Intensities in Ten Suburbs

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What ______ Hath Wrought: Deal or No Deal

Posted by Andrew Unterberger on January 26, 2007

The Good Dr. is not an expert when it comes to analyzing social patterns and determining culturual cuase and effect, however, occasionally a phenomenon comes along whose power is so great, its influence is impossible to deny.

You wouldn’t think such a high-concept show could be so easily imitated, but sure enough, after about six months of being The Only Game Show That Matters, the surreally popular Deal or No Deal has proven to have the same galvanizing effect on the world of Game Shows as Who Wants to Be a Millionaire did seven years ago. NBC is clearly hoping that the “Wall of Models/Panelists meets Arrogant, Greedy Contestants and Endlessly Repeated Catchphrase” gimmick that made Deal or No Deal so unexpectdly huge is easily transmutable to other formats. Here are the examples noticed thusfar:

Show Me the Money: The first Deal knock-off to appear. Hosted by William Shatner, contestants had the same “pick a random, anonymous, vaguely hot chick to decide your monetary fate” tasks as Deal, but with a trivia aspect, in which contestants had to answer one of three questions, all of which started with the same word or phrase. If the contestant didn’t like the first question, they could pass to the next one, or to the third if they didn’t like that. The questions ranged from the ridiculously easy to the impossibly difficult (if I can’t name who the first actor to win the Best Actor Academy Award, chances are your average, non-Oscar obsessive doesn’t have a prayer at it). About as mind-numbing as Deal or No Deal, but at least with a trivia element to make you feel like the contestants are doing something for their money. But apparently even that’s too much, as SMTM was cancelled only a month in. Maybe they should’ve gotten Cuba Gooding Jr. to host (what, like he has anything better to do with his time these days?)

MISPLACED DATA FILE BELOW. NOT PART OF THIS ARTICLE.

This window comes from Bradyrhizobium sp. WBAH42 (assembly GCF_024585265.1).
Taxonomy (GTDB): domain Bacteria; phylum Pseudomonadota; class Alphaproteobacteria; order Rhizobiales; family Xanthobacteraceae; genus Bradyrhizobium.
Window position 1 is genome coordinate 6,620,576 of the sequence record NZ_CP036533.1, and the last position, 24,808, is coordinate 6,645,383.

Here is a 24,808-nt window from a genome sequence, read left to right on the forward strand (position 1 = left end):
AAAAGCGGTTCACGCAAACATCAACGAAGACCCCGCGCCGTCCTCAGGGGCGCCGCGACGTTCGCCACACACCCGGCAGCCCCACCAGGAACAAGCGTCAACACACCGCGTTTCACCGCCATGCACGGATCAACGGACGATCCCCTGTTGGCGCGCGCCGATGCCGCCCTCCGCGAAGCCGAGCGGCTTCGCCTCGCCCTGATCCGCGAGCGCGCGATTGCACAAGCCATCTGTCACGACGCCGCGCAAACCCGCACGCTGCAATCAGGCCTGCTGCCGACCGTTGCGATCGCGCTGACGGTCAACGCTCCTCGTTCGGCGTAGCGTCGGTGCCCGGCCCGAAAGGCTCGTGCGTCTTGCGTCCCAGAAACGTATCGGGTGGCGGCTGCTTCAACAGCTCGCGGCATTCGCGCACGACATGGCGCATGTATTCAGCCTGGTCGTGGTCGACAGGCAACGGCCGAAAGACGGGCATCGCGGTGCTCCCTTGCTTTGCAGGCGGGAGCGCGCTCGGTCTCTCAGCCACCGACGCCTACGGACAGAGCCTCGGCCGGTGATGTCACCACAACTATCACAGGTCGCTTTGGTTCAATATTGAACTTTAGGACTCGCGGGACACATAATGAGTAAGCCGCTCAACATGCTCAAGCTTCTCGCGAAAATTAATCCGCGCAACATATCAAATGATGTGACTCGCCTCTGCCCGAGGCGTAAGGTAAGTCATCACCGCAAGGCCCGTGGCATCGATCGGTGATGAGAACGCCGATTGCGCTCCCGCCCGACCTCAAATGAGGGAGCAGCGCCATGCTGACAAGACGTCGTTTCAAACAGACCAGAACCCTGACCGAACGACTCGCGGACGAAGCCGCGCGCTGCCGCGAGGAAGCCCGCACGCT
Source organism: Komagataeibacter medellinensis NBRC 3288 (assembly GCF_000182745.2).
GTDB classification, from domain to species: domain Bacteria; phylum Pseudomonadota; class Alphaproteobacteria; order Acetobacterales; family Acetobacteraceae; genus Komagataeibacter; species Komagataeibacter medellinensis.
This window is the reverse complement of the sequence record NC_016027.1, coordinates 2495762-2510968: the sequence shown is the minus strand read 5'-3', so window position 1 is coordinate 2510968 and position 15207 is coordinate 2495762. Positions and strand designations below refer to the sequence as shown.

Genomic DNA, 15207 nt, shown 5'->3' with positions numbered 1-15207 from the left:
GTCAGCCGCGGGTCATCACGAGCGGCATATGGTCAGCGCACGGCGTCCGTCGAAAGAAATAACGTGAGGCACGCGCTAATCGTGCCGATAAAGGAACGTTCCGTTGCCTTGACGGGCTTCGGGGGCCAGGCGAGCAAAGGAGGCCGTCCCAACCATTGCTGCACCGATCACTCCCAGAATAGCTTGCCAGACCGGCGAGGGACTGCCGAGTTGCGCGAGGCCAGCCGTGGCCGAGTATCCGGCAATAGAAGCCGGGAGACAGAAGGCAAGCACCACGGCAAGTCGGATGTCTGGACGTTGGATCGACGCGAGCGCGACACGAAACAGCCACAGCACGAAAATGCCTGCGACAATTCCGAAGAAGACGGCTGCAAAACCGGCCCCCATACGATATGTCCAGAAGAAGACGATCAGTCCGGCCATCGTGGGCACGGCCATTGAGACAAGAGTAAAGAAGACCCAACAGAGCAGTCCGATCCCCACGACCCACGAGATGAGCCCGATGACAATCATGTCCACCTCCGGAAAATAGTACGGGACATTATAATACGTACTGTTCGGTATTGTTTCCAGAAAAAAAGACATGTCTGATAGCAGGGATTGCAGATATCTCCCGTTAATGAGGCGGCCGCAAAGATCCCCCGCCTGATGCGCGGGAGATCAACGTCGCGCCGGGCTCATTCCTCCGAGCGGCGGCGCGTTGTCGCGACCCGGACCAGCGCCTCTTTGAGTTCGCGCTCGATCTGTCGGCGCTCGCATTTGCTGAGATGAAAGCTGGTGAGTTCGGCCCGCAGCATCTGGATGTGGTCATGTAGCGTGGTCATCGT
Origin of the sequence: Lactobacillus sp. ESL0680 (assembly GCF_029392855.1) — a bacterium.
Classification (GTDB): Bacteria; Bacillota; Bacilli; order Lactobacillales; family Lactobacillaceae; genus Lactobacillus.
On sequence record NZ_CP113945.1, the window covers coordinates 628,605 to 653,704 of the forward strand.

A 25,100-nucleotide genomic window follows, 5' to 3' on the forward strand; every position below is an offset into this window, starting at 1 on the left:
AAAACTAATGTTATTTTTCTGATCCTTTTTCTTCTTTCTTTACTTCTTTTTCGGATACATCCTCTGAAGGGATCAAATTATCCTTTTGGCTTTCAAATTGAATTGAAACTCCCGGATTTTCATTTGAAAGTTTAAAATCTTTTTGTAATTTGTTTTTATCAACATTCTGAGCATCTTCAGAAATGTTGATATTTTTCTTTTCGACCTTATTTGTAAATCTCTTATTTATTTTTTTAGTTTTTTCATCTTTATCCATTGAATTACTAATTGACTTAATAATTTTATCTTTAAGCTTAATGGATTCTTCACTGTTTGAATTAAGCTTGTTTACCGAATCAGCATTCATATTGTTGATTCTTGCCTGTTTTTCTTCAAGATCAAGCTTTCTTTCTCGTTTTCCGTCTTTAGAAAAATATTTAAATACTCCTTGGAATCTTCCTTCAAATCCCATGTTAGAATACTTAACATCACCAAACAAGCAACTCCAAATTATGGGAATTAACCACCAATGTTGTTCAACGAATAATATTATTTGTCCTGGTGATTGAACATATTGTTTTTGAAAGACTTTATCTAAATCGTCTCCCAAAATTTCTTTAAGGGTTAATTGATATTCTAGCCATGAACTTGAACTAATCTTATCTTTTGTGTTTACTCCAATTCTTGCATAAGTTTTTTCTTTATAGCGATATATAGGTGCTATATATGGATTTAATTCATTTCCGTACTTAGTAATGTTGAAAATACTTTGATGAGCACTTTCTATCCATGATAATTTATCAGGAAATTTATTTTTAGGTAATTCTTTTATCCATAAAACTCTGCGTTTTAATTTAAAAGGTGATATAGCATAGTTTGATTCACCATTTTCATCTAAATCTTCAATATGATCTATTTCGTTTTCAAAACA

1 vs. 100: More trivia, more wall-of-panelists, but this time, the panelists do something to–the idea is, you wanna get the trivia questions right while as many of the panelists get it wrong as possible, since you get more money for each one who does. The non-steady set of panelists means that occasionally you get smart celebrity guest stars like Ken Jennings and first-time Millionaire winner John Carpenter to show up, and low-maintenance Game Show vet host Bob Saget is the MC. This is probably the most enjoyable of Deal and its progeny, with the right mix of non-intelligence insulting trivia and fun flashy lights and big scoreboards and such, making it perfect pre-going out Friday Night watching.

Gold Case: Possibly to prove that NBC had a sense of humor about their creativity and intelligence-barren set of game show spawn, thursday night comedy 30 Rock recently featured a fairly hilarious send-up of the craze in last week’s episode, “The Head and the Hair”. In it, NBC page Kenneth Potsdown options the John McEnroe-hosted game show Gold Case, described as “Deal or No Deal meets Millionaire,” in which contestants have to pick one of ten models, each of whom is holding a case, one of which is full of gold. However, the show is short-lived, as contestants have no trouble figuring out which case holds the gold when the model’s knees start to buckle from the weight (causing Kenneth to remark “Oh, that’s right, gold’s real heavy, isn’t it?”) Perhaps because NBC people should know better than anyone, Gold Case hits the mark perfectly on the ridiculously simple, monotonous nature of these shows (as well as their utterly thoughtless titles), and provides 30 Rock with one of it’s biggest laughs to date.

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